Crazy Carnival

New Orleans throws its annual Mardi Gras party, mixing old and new
attractions with a host of parades and other amusements.
By Fred W. Wright Jr.

There’s no place on the planet that knows parties better than New Orleans. As the Crescent City gears up for Mardi Gras 2009–that annual celebration of excess–residents and visitors will enjoy old haunts, as well as additions to favorite attractions.


Above: Most New Orleans neighborhoods will stage a Mardi Gras parade and toss “throws” from the floats.

Below: The Mardi Gras Indian tribes, wearing elaborate costumes, parade in March. Some of the costumes can weigh more than 100 pounds. New Orleans CVB photos


Those coming to New Orleans this February will see familiar sights, like the famous streetcars, and artists creating and selling their work in Jackson Square. Mid City Lanes Rock ‘n’ Bowl, a symbol of New Orleans’ durability since 1941, still offers live music and dancing five nights a week. Cafés still serve decadently delicious beignets and cups of dark coffee blended with chicory. Eating is a big part of Mardi Gras, and city officials brag that there are about 150 more restaurants open in post-Katrina New Orleans. Drinking is another part of Mardi Gras celebrations, and rest assured that Bourbon Street bars are open and the French Quarter is as wonderfully raucous as ever.

But there are new things to see here as well. Developments in New Orleans include the expansion of the National World War II Museum on Andrew Higgins Drive, which will quadruple the existing space, and open in phases. The Victory Theater and Stage Door Canteen open later this year. The Audubon Nature Institute’s new Insectarium is in the old U.S. Customs House on Canal Street, and the new Southern Food & Beverage Museum (SoFAB) is at the tourist-friendly Riverwalk Marketplace. New hotels are being built, while existing properties continue to reopen.

All of this comes together for a great time in one of America’s greatest cities.

Party on

Mardi Gras celebrations are not limited to New Orleans. Towns throughout Louisiana offer parades with floats, music and “throws,” the trinkets tossed from floats and balconies. A throw might be a string of beads, a cup, doubloons or stuffed animals. There are even Mardi Gras festivities in neighboring states (see related story).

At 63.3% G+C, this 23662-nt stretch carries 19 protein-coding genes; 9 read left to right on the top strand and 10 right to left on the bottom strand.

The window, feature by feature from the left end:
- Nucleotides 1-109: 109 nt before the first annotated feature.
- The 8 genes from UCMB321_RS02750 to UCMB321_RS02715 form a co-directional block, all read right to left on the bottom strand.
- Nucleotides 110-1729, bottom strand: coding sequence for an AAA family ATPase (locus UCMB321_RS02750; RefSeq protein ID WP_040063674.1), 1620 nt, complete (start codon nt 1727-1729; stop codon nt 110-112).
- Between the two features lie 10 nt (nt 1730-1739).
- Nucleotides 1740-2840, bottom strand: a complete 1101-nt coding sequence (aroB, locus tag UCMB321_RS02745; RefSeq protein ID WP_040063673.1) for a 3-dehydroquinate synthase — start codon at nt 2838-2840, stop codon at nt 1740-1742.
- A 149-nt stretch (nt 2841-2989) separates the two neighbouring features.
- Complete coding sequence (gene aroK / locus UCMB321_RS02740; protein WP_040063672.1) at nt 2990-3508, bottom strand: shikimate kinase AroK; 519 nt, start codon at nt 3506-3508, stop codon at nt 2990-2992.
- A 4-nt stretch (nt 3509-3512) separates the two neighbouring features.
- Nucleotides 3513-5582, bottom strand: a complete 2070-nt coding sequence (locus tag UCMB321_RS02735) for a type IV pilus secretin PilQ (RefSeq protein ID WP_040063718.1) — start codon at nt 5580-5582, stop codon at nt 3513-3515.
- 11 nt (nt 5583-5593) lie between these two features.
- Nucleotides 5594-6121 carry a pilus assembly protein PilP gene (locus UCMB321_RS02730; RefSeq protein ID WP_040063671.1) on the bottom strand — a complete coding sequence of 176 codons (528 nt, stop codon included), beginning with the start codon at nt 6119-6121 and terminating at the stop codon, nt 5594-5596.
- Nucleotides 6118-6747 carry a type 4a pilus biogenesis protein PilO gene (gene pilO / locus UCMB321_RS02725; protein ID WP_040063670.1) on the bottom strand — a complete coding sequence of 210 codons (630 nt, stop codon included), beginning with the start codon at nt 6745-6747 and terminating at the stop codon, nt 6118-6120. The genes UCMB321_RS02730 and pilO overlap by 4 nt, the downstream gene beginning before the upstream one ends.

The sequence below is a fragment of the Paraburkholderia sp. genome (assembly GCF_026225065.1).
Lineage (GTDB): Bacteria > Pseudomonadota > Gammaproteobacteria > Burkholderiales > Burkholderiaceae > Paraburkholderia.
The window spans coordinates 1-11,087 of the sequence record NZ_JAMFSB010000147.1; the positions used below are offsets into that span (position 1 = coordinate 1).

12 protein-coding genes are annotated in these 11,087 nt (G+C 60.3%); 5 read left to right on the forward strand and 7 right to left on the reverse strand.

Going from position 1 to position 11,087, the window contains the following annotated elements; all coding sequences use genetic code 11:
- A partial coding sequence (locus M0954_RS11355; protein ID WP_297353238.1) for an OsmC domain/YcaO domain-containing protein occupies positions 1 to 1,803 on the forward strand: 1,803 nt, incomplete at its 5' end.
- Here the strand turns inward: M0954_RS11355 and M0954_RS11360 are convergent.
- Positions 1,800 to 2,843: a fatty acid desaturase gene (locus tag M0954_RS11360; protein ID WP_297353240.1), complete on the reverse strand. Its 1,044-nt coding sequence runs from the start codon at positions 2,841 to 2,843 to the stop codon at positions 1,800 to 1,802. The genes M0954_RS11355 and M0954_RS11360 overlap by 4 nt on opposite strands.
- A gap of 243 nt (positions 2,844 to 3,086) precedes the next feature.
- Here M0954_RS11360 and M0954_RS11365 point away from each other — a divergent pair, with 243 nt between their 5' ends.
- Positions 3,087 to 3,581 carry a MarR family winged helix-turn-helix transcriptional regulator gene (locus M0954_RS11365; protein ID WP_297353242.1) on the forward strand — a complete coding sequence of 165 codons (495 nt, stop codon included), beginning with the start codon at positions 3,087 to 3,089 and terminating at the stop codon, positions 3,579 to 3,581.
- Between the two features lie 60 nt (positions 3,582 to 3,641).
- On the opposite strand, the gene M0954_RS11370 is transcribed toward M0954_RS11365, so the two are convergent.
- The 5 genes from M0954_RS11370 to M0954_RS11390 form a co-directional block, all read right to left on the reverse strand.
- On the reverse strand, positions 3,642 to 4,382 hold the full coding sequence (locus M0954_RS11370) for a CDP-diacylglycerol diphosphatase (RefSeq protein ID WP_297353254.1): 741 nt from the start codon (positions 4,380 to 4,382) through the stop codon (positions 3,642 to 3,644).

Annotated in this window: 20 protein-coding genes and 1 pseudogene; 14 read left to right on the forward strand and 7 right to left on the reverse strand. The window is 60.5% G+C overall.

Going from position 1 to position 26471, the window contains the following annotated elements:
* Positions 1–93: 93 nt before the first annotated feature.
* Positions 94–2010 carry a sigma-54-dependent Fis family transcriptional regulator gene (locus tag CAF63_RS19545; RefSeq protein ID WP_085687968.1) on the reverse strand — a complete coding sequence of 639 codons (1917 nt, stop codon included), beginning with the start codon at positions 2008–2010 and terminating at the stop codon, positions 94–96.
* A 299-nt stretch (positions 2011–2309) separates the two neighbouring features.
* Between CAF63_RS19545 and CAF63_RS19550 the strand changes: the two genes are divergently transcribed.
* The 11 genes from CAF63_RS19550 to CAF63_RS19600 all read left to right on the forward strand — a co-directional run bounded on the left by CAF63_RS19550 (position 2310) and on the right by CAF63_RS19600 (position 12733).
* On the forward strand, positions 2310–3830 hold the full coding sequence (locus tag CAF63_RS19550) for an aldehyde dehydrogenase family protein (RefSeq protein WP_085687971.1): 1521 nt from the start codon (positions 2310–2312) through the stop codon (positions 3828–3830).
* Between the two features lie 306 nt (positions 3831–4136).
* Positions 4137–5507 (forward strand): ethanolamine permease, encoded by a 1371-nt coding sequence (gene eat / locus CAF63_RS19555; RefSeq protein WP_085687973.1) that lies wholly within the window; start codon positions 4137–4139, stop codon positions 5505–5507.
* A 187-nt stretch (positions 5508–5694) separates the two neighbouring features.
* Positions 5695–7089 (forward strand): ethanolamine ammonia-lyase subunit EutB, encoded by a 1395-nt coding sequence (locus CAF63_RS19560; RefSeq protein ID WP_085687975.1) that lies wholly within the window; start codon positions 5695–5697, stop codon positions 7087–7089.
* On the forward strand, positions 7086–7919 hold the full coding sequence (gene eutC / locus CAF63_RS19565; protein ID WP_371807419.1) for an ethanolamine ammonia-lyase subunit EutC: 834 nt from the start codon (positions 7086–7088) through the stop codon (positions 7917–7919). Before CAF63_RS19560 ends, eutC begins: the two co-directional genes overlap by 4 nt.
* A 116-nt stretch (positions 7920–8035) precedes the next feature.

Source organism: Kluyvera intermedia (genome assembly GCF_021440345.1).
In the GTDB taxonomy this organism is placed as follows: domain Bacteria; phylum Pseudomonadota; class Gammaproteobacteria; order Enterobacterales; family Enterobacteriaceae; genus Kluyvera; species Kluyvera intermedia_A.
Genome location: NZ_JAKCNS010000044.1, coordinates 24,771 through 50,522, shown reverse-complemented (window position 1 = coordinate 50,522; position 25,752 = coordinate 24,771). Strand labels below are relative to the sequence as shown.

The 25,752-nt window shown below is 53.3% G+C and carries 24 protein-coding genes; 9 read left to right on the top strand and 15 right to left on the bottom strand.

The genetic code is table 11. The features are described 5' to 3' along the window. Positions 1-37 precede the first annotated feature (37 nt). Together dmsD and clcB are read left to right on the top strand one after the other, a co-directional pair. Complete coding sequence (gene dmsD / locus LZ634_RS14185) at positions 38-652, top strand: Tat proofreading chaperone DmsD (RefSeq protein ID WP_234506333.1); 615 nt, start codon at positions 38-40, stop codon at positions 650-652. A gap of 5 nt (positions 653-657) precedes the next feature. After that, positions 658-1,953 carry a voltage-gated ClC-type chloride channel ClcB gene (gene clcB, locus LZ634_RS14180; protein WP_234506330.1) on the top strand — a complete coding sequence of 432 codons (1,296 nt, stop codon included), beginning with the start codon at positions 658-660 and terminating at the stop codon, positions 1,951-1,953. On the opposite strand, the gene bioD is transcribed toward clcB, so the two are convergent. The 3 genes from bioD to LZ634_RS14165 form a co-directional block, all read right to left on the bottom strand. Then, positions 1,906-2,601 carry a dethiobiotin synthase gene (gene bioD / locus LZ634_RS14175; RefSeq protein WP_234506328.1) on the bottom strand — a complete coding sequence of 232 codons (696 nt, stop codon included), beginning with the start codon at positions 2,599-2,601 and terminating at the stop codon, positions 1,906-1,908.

But in New Orleans alone, it’s estimated that Mardi Gras celebrations last year drew close to 800,000 visitors (down nearly 200,000 since pre-Katrina days but growing each year) and brought in at least a billion dollars.

Remarkably, the parades, balls and parties of Mardi Gras are privately funded and privately run by krewes (private membership organizations) that have evolved over generations. Krewes are funded by their members through dues and fund-raising efforts. Krewes are generally named for Greek, Roman or Egyptian gods or for the neighborhoods where members live.

The first Mardi Gras parade in New Orleans was on Feb. 24, 1857. Given by the Krewe of Comus, this event started the tradition of parades with floats followed by a ball for krewe members and their guests.

From Jan. 6 to Feb. 24 this year, there are parades in most New Orleans neighborhoods. These are offered free to the public and nearly all are family friendly. Parades along Charles Avenue are particularly popular with families. Locals can be seen staking out spots on lawns and sidewalks early on, often with picnic baskets and blankets.

Many say that the weekend before Fat Tuesday offers the best parades. This is the weekend when large krewes stage their parades and fill the downtown streets and sidewalks. On Feb. 23, Lundi Gras includes the Orpheus nighttime parade. The Fat Tuesday (Feb. 24) final party in the French Quarter, however, gets an R rating for the more bacchanalian antics. However, there are other parades on this day, starting with the Zulu event at 8 a.m. uptown.

Locals also know that the weather can be fickle in February, sometimes warm, sometimes cold. And they know that public toilets are few and far between in some parade areas, so they often make friends with a nearby business or bar, sometimes paying a fee to use the facilities.

Visitors often book hotels along the parade routes.

Another key parade is on March 22 this year, the Sunday closest to St. Joseph’s Day (March 19). During this day parade, Mardi Gras Indian tribes, comprised of black community members, gather in creative and detailed handmade costumes that sport feathers and beads. A chief’s suit can weigh 150 pounds. The parade usually begins around noon at Bayou St. John and Orleans Avenue.

Marks of the storm

It would be wrong to say that Hurricane Katrina didn’t leave a lasting mark on New Orleans and its people. Drive from the core tourist areas into the lower ward to see foundations without houses, houses without roofs and homes leaning precariously on foundations. There are Katrina tours and “voluntourism” packages for tourists who want to visit and help the city rebuild.